The Fit

The Trek Sports are easier to get on than my Bikilas and are not quite as tight on the top of my foot. I don’t even need the Bikila strap, but I might end up using it with the Trek Sports. The heel pod fits tighter than my Classics, but looser than my Bikilas. Also, they are a bit tighter in the toes (maybe shorter) than my Bikilas, but roomier than my Classics. The overall feel around my foot is great. Like a glove!

Head to Head Test Run: Trek Sports vs. Bikilas

I compared my new Trek Sports to my Bikilas last night at a local nature park. The loop I ran began with a section of heavily wooded dirt trail with lots of tree roots, creek beds, sharp curves and silty dirt. The loop ended with a section of the “groomed” main trail. Paradoxically, the groomed trail was the roughest on my feet because the rain has washed out all the small rocks leaving mostly large ones. Finally, I did a short run on pavement.

There was definitely a noticeable difference in the thickness of the Trek sole and therefore some loss of the “barefoot feel” I get with the Bikila. That said, the Trek Sport way out performed the Bikilas on the trails. They grabbed the curves and didn’t slip in the silty dirt like the Bikilas did. Also, my feet were more protected over roots, rocks and other rough terrain in the Treks. The Bikilas were painful over the rocks on the main trail, but the Treks worked just fine.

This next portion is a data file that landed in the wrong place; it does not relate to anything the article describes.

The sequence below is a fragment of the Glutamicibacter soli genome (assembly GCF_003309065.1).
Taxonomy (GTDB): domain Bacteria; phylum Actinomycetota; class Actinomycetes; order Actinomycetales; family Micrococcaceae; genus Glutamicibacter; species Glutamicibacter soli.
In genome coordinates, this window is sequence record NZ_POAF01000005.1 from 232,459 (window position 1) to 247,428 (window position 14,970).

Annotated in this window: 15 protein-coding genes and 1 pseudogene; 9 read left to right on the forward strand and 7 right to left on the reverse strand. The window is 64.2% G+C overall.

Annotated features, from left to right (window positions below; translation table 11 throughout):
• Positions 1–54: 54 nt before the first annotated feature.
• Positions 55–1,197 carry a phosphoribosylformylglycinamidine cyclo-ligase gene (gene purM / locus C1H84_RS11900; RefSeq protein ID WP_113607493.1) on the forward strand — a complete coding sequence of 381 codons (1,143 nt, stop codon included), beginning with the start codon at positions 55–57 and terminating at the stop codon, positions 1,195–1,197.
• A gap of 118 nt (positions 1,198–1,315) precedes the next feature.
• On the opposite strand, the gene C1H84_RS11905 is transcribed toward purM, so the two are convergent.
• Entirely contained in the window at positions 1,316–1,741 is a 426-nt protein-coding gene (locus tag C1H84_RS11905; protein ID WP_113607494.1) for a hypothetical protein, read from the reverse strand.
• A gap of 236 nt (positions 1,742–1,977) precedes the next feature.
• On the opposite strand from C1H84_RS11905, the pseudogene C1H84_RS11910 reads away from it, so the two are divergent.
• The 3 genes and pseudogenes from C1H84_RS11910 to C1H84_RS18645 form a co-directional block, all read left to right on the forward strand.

The road test I did was equally dramatic. The Treks felt cumbersome and clunky on the road and I think I will stick with my Bikilas there.

The test run results were pretty much what I expected and I am really looking forward to more “barefoot” time on the trails in my new Trek Sports. You can take my Trek Sports on a virtual spin below:

(Hint: After you zoom, the icon on the right lets you toggle between moving and rotating)


See our post on “Barefoot Running Shoes” to see where Trek Sports fall on our Barefoot Running Shoes Continuum.

By Britt

Hailing from College Station, Texas (Home to Texas A&M!), I grew up running cross country. Believe it or not, I gave Justin the name for this site back in early 2009 but I didn't jump on the toe shoes bandwagon until a year later. I am also really into quadcopters and drones and have a blog called

59 replies on “Close Up Review: Vibram Five Fingers Trek Sport”

I just got my pair on Wednesday and I love them! I will be leaving for Maine tomorrow and they, along with my KSOs, will be coming with me. Pictures to follow!

Mine are on the UPS truck from for delivery today! Sooo excited! Can’t wait for your review oh VFF Master!;)